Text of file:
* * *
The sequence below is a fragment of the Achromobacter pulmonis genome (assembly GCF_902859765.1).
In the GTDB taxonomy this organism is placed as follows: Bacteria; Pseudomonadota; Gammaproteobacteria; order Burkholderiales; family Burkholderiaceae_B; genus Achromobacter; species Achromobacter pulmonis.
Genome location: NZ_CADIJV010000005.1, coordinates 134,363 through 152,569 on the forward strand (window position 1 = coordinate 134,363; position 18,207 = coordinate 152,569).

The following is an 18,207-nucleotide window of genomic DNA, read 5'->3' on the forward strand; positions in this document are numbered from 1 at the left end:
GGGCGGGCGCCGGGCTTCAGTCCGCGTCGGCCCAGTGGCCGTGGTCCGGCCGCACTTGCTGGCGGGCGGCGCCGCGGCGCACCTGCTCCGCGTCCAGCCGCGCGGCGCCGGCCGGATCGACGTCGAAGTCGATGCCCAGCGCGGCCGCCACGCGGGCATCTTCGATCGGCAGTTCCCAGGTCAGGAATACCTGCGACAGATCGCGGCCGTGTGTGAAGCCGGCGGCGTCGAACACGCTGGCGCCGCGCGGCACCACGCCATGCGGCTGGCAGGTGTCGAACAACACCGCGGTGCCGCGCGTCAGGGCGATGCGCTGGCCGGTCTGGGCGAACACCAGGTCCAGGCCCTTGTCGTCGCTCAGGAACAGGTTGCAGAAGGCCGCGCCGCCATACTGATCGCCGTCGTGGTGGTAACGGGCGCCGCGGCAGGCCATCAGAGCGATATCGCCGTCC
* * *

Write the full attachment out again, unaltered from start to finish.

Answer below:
The sequence below is a fragment of the Achromobacter pulmonis genome (assembly GCF_902859765.1).
In the GTDB taxonomy this organism is placed as follows: Bacteria; Pseudomonadota; Gammaproteobacteria; order Burkholderiales; family Burkholderiaceae_B; genus Achromobacter; species Achromobacter pulmonis.
Genome location: NZ_CADIJV010000005.1, coordinates 134,363 through 152,569 on the forward strand (window position 1 = coordinate 134,363; position 18,207 = coordinate 152,569).

The following is an 18,207-nucleotide window of genomic DNA, read 5'->3' on the forward strand; positions in this document are numbered from 1 at the left end:
GGGCGGGCGCCGGGCTTCAGTCCGCGTCGGCCCAGTGGCCGTGGTCCGGCCGCACTTGCTGGCGGGCGGCGCCGCGGCGCACCTGCTCCGCGTCCAGCCGCGCGGCGCCGGCCGGATCGACGTCGAAGTCGATGCCCAGCGCGGCCGCCACGCGGGCATCTTCGATCGGCAGTTCCCAGGTCAGGAATACCTGCGACAGATCGCGGCCGTGTGTGAAGCCGGCGGCGTCGAACACGCTGGCGCCGCGCGGCACCACGCCATGCGGCTGGCAGGTGTCGAACAACACCGCGGTGCCGCGCGTCAGGGCGATGCGCTGGCCGGTCTGGGCGAACACCAGGTCCAGGCCCTTGTCGTCGCTCAGGAACAGGTTGCAGAAGGCCGCGCCGCCATACTGATCGCCGTCGTGGTGGTAACGGGCGCCGCGGCAGGCCATCAGAGCGATATCGCCGTCC